I often speak to groups of business women or students at university about entrepreneurship and having your own business. In every group there are those who are only ‘half heartedly’ in business. They are the ones who say ‘I’ll see how it goes, before thinking about taking it seriously’, or ‘I’m not sure what I’m doing so I’ll keep it small’, or ‘it’s just a hobby really, something to keep me busy and bring a bit of money in’.
I’m sure you know what I am talking about and perhaps you can recall hearing yourself or a friend saying these same words or something very similar?
I do understand why we would wish to ‘dip our toe in the water’ when it comes to setting up in business, but do we understand how much this can cost us? I understand about fears, anxieties, minimising the risk, testing our skills, building our confidence bit by bit etc. but do we fully understand how the limiting beliefs that we permit to roll around in our heads can damage our business before it has even begun?
From various sources I have heard it suggested that as much as 80% of our ‘head talk’ is negative. If 80% is typical, what percentage figure would you suggest for what passes through your head? Whatever the percentage is for you, you have to get your head thinking positive thoughts if you are to get good at promoting yourself and your business. Positive thinking and focus are the way to achieve a solid, sustainable, successful business. Limiting beliefs and negative thinking are not.
We women are known for our passion, our enthusiasm, our determination and our resilience, but if we talk our business down by suggesting that it’s no more than an ‘experiment’ or a trial, we do ourselves a disservice.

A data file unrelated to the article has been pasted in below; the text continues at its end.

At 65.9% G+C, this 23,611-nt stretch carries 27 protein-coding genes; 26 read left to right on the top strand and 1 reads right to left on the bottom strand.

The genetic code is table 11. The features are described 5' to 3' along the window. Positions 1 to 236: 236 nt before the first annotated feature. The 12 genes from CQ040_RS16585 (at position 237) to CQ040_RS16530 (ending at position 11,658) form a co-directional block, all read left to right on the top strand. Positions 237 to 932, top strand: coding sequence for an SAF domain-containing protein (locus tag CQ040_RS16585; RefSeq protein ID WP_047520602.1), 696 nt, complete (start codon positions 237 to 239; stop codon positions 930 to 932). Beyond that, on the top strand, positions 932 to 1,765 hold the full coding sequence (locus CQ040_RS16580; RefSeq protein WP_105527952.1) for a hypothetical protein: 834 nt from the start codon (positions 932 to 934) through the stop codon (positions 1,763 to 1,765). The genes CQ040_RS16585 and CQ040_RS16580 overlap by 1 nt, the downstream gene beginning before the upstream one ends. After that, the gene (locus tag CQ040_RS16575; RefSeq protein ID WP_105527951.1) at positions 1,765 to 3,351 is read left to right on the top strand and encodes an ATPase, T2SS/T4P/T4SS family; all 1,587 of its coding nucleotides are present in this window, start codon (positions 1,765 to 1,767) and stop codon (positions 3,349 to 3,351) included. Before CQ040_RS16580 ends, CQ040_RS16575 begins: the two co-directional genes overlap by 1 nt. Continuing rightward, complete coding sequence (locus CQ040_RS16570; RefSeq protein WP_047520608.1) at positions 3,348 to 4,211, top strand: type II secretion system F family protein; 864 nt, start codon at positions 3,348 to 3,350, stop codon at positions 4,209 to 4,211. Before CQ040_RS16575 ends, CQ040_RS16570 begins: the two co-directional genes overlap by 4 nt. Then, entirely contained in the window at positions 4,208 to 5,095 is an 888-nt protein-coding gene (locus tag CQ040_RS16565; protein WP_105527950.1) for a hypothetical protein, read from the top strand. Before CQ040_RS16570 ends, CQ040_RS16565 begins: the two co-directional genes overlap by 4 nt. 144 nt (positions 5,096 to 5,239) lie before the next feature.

And what better way to change our head talk from negative to positive than writing ourselves a business plan with clear steps and goals? Committing your plans and your vision to paper is the first step to achieving your goals.
Instead of our head talk being around ‘what if I fail’, ‘will I sell anything’, ‘what if they don’t like me’, your business plan will give you a focus to start thinking about ‘how can I achieve the £1M turnover in my plan’, ‘what do I need to do to attend those first 10 sales in my plan’, ‘how can I maximise my networking opportunities’, ‘where do I recruit my first employee that I need to service the clients I intend to bring in to deliver on my targets’.
And a business plan doesn’t have to be complicated. Just a few simple steps along the lines of:
- What is my vision?
- How do I envision my business building (i.e. what are the key stages of development) over the next 1, 3 and 5 years?
- What are my main revenue streams (you might have just one revenue stream)?
- What are my unique selling points (USPs) to make me stand out from my competitors?
- What sales will I achieve for each of my revenue streams in my first year?
- Where will those come from i.e. what are the critical areas of sales activity for me?
- What infrastructure do I need to ensure I can bring those sales in, deliver the goods/services and invoice/credit control?
- What resources do I need to achieve my goals (e.g. people, information, products)
- What skills do I personally need to develop to ensure success of my business and when will I develop those by?
If you don’t have a plan in place, I urge you to start creating one today.
Then, to banish the 80% negativity from your head for good, put your plan on the wall, use it as wallpaper on your phone or tablet and put it beside your bed or on your mirror. For now, it’s time for positive thinking, dreaming those dreams, having faith in yourself (as others already do) and of course, shouting it all from the rooftops because you know what you are doing and now, with a clear plan in place, you know how you are going to get there.
No more tentative ‘toes in the water’!